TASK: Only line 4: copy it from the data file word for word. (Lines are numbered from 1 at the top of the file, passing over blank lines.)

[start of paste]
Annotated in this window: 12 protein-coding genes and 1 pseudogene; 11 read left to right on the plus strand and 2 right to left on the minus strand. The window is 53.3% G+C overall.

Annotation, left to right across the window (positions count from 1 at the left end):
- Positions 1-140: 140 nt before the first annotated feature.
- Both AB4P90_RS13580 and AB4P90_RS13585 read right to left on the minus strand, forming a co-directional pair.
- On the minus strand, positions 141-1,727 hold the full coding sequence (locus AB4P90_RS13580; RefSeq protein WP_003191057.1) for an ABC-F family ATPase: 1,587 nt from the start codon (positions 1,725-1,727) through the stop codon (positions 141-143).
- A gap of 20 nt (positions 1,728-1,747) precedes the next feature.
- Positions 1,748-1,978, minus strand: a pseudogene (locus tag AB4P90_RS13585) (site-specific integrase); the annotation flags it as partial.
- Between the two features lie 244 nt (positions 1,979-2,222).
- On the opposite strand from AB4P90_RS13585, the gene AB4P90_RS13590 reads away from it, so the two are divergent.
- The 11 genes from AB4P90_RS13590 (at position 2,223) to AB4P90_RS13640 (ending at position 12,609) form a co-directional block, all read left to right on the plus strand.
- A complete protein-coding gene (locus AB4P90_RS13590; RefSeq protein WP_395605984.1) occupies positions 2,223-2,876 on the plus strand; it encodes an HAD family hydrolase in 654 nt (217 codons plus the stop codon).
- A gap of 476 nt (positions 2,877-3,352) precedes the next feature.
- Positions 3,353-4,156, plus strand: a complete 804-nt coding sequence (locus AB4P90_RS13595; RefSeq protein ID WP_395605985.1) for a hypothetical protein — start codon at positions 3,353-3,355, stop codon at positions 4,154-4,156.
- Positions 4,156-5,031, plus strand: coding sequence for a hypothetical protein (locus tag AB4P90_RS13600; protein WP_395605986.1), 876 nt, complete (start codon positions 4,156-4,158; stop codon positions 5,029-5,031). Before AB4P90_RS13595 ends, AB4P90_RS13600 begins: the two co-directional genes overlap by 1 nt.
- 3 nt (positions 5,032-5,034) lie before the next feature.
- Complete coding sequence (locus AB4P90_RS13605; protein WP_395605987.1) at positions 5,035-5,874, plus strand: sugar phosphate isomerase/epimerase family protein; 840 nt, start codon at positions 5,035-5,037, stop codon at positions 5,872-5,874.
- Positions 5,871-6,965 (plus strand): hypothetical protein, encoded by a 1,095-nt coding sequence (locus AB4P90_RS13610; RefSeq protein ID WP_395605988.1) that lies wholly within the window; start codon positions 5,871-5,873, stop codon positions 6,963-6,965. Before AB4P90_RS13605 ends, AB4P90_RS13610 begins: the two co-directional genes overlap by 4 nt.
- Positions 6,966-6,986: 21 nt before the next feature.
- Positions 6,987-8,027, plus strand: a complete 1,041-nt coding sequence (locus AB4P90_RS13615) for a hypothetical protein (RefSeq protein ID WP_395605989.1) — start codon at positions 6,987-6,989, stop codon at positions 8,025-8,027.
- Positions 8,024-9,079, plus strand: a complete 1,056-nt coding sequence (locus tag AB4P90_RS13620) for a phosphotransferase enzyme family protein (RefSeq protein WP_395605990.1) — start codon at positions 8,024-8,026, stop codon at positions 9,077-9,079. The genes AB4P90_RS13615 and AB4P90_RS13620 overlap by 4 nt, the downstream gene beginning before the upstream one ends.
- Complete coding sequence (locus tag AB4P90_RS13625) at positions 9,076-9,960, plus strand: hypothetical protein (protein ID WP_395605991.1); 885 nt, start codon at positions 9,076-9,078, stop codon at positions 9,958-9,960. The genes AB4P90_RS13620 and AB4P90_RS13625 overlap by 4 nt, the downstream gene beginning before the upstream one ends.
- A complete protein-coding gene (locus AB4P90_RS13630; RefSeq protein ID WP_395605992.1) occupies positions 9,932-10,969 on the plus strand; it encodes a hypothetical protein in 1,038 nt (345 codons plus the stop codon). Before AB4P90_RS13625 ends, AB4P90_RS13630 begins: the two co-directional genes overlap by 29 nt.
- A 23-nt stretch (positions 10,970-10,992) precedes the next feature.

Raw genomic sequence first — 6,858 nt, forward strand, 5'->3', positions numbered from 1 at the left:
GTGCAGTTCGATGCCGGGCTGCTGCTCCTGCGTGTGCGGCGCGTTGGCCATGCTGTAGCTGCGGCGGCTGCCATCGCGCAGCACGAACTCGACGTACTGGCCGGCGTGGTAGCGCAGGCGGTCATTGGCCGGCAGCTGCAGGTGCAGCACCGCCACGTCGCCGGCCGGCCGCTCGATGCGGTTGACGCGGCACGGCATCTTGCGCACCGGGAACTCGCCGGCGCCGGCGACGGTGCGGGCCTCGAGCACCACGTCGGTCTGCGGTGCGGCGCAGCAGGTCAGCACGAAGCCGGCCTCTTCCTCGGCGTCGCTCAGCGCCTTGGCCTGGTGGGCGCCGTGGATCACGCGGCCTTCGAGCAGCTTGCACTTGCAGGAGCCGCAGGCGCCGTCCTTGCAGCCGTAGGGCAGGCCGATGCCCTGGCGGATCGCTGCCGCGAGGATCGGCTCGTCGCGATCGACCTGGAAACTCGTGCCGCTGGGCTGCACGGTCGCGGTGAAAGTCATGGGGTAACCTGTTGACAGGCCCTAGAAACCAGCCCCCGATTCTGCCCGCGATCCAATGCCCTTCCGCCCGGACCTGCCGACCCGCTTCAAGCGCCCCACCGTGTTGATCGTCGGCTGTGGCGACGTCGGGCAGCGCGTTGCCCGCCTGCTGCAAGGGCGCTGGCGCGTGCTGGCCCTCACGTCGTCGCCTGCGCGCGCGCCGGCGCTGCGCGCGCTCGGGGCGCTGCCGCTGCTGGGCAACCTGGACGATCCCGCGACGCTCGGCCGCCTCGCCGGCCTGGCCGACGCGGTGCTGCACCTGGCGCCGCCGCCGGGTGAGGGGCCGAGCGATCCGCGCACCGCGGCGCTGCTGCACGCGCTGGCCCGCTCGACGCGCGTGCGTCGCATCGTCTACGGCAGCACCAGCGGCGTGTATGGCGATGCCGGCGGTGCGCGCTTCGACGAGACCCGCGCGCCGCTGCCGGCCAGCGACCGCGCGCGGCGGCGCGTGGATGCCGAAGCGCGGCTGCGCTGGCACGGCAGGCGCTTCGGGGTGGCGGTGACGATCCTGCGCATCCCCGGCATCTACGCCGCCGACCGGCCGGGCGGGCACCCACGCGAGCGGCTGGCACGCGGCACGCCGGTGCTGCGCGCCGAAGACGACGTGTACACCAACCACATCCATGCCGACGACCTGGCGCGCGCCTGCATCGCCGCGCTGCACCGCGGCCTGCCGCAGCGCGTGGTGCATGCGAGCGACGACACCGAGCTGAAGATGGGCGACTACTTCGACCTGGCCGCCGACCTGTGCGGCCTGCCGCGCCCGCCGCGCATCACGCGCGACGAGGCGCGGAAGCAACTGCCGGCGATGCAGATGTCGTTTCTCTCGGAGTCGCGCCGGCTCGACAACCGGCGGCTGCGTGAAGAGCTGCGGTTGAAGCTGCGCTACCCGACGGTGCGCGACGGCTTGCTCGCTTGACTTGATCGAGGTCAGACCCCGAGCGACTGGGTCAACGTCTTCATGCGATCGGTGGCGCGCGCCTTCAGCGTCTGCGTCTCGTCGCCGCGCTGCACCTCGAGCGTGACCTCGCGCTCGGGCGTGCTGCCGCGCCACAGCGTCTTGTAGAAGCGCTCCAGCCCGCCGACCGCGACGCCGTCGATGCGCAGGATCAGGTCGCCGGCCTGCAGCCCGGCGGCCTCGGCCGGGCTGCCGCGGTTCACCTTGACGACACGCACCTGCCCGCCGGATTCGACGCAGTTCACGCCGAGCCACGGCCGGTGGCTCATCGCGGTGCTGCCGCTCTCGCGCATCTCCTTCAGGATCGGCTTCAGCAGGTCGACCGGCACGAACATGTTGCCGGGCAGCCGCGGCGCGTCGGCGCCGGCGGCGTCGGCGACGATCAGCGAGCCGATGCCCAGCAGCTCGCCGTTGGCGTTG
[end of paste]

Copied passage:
- Both AB4P90_RS13580 and AB4P90_RS13585 read right to left on the minus strand, forming a co-directional pair.